1. but you get over it like failed Jedi in 1985
2. Potter has a clearer sense of "you're no wizard" kid
3. **discussion of Devil as father of lies
4. but I also fear a kid thinking to ask Devil for things when prayer "fails"
5. actually these sell well because the rules of magic are self-consistent
[I think Philip Pullman would have to cheat or "show his hand" if breaks Natural Law]
I. Kids lie and cheat
1. GKC's 2 points
[Merry and Pippin]
2.**One great moral error by a good character...but it didn't work!
[last chapter's called "The Flaw in the Plan". Spoiler: the flaw wasn't the bad guys'!]
J. Did Cardinal Ratzinger condemn Harry Potter?
VII. Stephenie Meyer
A. Stephen King and others bust on as bad literature
1. realize: she's not making worlds like Tolkien, Lewis, Rowling
2. she's looking to tell a love story (remember, "Love & Death"?)
B. "Vampires are evil by nature"
1. no, vampires are fake
2. fake Chesterton quote: fear real evil; go along with fictional evil creations
3. yes, we can know a nature for non-exisiting things, like unicorns & vampires
4. so, does Dracula have free will?
5. if no, then he's dangerous, but not morally evil. if yes, then vampires can be good
[the importance and difficult of writing believable bad guys and their struggles]
C. Natural Law seen in Twilight
1. nature of the victim, not of the predator, determines the morality of the using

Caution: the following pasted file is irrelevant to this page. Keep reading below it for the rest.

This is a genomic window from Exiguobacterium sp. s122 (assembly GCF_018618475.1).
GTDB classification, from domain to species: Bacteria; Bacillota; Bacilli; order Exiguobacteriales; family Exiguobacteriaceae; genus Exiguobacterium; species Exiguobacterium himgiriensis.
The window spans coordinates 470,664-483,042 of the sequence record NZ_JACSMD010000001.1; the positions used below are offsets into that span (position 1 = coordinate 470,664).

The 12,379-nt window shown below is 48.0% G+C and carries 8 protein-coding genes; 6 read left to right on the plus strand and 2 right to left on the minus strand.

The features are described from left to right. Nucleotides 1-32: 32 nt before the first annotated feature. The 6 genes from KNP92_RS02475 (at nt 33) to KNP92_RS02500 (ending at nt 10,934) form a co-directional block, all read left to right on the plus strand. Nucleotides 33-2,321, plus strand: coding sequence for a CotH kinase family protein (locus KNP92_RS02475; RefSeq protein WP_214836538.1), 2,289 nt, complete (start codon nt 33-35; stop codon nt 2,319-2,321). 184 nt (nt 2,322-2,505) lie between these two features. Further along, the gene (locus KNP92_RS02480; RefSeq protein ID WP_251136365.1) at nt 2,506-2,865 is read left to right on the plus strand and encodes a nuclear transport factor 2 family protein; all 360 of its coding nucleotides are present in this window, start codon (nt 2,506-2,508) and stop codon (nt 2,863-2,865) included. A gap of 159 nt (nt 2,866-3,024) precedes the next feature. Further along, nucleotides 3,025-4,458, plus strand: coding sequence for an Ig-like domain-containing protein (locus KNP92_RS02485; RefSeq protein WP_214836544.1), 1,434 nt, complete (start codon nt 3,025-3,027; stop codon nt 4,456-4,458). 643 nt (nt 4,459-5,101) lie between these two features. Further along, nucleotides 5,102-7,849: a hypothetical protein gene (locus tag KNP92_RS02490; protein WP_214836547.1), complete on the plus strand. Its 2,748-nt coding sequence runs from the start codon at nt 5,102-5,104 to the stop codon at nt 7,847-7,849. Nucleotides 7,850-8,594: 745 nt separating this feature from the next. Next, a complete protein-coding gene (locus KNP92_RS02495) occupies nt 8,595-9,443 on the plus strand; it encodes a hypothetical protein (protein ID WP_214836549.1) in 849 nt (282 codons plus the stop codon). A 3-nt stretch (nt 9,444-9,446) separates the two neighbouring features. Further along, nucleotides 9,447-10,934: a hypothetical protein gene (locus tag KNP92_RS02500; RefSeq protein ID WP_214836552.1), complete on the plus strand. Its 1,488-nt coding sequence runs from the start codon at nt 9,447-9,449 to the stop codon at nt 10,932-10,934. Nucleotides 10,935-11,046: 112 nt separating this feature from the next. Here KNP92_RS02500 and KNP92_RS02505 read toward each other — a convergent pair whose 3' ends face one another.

D. Metaphor of blood lust for just plain lust
1. few pieces of media show the right way to deal with lust like these
2. Theology of the Body for Teens analogy of Eskimo wolf self-destruction
E. Books deal with question of "what can I do with my broken, fallen disposition?"
1. lost gem is Midnight Sun, the web-only book from Edward's POV
2. 1st chapter is perfect depiction of (male) lust. maybe women's too
F. Does require caution, but that could be great teaching tool
1. you can't assume that because chaste Edward stays in Bella's room your BF can!
2. A few vamps don't kill ppl; Cullens are safest; only Edward could ever snuggle
3. translation: you boyfriend isn't 1-in-a-million Edward; he's loving-but-weak Jasper
G. 2 Great quotes to end with
1. Honeymoon quote: "how do you do this without commitment?!"
2. "Love for Edward alone grows to fit him and the baby instantly" quote
3. Scott Hahn and Raniero Cantalamessa have similar quotes, but no teen reads them.